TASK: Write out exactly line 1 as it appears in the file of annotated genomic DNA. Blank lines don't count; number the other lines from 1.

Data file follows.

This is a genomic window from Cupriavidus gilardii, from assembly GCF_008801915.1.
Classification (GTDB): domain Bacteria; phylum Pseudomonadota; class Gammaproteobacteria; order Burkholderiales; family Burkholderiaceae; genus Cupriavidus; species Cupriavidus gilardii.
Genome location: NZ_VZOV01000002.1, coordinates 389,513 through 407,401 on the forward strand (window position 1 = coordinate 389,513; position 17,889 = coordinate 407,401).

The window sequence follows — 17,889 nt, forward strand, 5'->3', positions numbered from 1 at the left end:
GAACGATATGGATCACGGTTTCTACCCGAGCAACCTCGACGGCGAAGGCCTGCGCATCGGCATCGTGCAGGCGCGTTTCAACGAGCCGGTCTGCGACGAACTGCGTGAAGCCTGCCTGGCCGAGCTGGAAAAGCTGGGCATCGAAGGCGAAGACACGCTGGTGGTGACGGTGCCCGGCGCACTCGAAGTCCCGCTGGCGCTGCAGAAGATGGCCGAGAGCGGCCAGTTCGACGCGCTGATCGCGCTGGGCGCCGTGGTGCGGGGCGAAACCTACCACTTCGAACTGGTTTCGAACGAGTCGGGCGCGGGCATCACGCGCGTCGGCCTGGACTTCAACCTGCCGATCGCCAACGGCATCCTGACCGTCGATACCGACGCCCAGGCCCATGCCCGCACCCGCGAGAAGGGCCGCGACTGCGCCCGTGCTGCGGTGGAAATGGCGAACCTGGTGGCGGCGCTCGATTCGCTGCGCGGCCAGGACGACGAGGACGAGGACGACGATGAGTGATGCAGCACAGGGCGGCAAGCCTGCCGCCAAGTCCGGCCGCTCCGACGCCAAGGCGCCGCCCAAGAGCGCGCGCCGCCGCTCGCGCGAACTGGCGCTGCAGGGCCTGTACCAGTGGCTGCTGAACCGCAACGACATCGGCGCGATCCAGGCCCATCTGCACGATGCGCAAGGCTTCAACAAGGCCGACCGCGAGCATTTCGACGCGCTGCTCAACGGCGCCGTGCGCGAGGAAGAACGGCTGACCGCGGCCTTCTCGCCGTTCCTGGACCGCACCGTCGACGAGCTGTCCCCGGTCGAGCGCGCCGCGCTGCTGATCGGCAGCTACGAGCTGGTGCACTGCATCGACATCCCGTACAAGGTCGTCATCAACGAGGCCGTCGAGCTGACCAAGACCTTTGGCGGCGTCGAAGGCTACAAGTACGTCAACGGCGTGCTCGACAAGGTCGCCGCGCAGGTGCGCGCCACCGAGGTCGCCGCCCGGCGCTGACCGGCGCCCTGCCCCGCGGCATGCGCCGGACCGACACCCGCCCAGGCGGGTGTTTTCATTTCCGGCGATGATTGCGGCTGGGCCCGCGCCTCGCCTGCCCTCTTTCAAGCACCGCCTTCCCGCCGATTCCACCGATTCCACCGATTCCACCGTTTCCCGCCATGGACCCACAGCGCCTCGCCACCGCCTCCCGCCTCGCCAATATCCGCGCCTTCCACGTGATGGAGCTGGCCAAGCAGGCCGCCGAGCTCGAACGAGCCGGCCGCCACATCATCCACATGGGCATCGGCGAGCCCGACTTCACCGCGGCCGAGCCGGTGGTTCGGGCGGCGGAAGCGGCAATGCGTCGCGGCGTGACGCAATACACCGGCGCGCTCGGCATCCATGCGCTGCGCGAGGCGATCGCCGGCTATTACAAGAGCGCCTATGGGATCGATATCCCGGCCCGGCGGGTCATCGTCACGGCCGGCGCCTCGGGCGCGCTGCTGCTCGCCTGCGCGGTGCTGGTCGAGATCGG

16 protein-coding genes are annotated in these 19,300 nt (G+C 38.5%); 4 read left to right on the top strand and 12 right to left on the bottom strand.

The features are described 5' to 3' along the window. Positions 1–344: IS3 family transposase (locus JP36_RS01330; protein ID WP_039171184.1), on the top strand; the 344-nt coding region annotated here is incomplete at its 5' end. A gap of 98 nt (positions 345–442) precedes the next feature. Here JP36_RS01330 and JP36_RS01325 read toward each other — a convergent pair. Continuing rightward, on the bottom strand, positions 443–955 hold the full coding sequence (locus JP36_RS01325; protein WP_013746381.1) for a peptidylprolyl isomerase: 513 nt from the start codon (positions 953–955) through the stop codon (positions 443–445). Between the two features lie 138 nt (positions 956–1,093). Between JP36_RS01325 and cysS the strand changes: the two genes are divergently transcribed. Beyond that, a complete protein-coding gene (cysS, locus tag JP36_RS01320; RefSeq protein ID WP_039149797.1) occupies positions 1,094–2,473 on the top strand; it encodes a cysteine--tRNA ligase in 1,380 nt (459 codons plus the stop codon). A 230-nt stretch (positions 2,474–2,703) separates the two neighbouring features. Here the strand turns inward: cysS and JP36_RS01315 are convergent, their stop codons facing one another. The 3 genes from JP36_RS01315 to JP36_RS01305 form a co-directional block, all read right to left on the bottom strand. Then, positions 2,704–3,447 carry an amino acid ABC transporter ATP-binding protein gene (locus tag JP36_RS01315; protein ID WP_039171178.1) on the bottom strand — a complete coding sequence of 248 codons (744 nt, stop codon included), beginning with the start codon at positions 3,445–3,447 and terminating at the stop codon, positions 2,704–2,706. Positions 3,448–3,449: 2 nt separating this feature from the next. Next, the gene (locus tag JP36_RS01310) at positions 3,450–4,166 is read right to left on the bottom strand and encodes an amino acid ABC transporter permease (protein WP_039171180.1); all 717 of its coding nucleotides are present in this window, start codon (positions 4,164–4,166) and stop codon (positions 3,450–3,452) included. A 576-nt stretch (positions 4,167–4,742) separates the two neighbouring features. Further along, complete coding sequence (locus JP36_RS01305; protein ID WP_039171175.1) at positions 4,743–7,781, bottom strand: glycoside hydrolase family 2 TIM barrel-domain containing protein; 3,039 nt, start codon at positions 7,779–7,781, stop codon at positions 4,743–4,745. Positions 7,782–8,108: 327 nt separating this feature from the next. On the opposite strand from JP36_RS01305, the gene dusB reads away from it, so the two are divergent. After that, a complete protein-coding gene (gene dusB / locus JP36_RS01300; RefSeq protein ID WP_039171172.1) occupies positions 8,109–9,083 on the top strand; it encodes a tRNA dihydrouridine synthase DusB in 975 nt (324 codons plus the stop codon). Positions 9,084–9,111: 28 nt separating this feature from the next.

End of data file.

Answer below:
This is a genomic window from Cupriavidus gilardii, from assembly GCF_008801915.1.